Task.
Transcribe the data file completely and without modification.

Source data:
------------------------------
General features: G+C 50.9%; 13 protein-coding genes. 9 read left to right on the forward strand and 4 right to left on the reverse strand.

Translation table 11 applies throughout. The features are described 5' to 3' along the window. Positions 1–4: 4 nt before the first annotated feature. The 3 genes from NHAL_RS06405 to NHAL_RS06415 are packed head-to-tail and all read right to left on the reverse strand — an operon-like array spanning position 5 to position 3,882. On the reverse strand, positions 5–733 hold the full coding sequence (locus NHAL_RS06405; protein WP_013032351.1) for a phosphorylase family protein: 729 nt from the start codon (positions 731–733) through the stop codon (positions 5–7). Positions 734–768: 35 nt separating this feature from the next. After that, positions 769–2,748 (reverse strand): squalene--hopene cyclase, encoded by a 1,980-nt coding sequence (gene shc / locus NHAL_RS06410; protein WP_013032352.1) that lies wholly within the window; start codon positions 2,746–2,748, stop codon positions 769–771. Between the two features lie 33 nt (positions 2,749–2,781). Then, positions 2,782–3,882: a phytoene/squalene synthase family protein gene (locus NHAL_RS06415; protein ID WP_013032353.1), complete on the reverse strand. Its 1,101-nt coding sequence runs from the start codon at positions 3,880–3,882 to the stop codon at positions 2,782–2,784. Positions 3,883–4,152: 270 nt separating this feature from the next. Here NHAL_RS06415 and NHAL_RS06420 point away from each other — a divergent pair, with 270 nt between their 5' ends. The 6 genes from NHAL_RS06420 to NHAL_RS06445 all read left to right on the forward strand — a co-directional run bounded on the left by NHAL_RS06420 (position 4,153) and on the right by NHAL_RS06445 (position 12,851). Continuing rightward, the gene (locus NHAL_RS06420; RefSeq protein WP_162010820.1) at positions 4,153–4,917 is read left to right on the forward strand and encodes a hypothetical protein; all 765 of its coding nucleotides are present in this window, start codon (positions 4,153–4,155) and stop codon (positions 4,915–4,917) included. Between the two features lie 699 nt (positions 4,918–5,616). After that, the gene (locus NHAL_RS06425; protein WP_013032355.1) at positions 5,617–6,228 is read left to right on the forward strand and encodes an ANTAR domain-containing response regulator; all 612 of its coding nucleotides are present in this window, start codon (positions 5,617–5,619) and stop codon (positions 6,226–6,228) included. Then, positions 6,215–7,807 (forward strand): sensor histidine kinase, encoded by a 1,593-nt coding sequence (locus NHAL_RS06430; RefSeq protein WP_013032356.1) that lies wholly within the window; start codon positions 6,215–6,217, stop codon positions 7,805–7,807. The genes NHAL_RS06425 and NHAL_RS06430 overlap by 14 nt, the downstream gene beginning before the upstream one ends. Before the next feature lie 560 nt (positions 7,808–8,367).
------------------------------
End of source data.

General features: G+C 50.9%; 13 protein-coding genes. 9 read left to right on the forward strand and 4 right to left on the reverse strand.

Translation table 11 applies throughout. The features are described 5' to 3' along the window. Positions 1–4: 4 nt before the first annotated feature. The 3 genes from NHAL_RS06405 to NHAL_RS06415 are packed head-to-tail and all read right to left on the reverse strand — an operon-like array spanning position 5 to position 3,882. On the reverse strand, positions 5–733 hold the full coding sequence (locus NHAL_RS06405; protein WP_013032351.1) for a phosphorylase family protein: 729 nt from the start codon (positions 731–733) through the stop codon (positions 5–7). Positions 734–768: 35 nt separating this feature from the next. After that, positions 769–2,748 (reverse strand): squalene--hopene cyclase, encoded by a 1,980-nt coding sequence (gene shc / locus NHAL_RS06410; protein WP_013032352.1) that lies wholly within the window; start codon positions 2,746–2,748, stop codon positions 769–771. Between the two features lie 33 nt (positions 2,749–2,781). Then, positions 2,782–3,882: a phytoene/squalene synthase family protein gene (locus NHAL_RS06415; protein ID WP_013032353.1), complete on the reverse strand. Its 1,101-nt coding sequence runs from the start codon at positions 3,880–3,882 to the stop codon at positions 2,782–2,784. Positions 3,883–4,152: 270 nt separating this feature from the next. Here NHAL_RS06415 and NHAL_RS06420 point away from each other — a divergent pair, with 270 nt between their 5' ends. The 6 genes from NHAL_RS06420 to NHAL_RS06445 all read left to right on the forward strand — a co-directional run bounded on the left by NHAL_RS06420 (position 4,153) and on the right by NHAL_RS06445 (position 12,851). Continuing rightward, the gene (locus NHAL_RS06420; RefSeq protein WP_162010820.1) at positions 4,153–4,917 is read left to right on the forward strand and encodes a hypothetical protein; all 765 of its coding nucleotides are present in this window, start codon (positions 4,153–4,155) and stop codon (positions 4,915–4,917) included. Between the two features lie 699 nt (positions 4,918–5,616). After that, the gene (locus NHAL_RS06425; protein WP_013032355.1) at positions 5,617–6,228 is read left to right on the forward strand and encodes an ANTAR domain-containing response regulator; all 612 of its coding nucleotides are present in this window, start codon (positions 5,617–5,619) and stop codon (positions 6,226–6,228) included. Then, positions 6,215–7,807 (forward strand): sensor histidine kinase, encoded by a 1,593-nt coding sequence (locus NHAL_RS06430; RefSeq protein WP_013032356.1) that lies wholly within the window; start codon positions 6,215–6,217, stop codon positions 7,805–7,807. The genes NHAL_RS06425 and NHAL_RS06430 overlap by 14 nt, the downstream gene beginning before the upstream one ends. Before the next feature lie 560 nt (positions 7,808–8,367).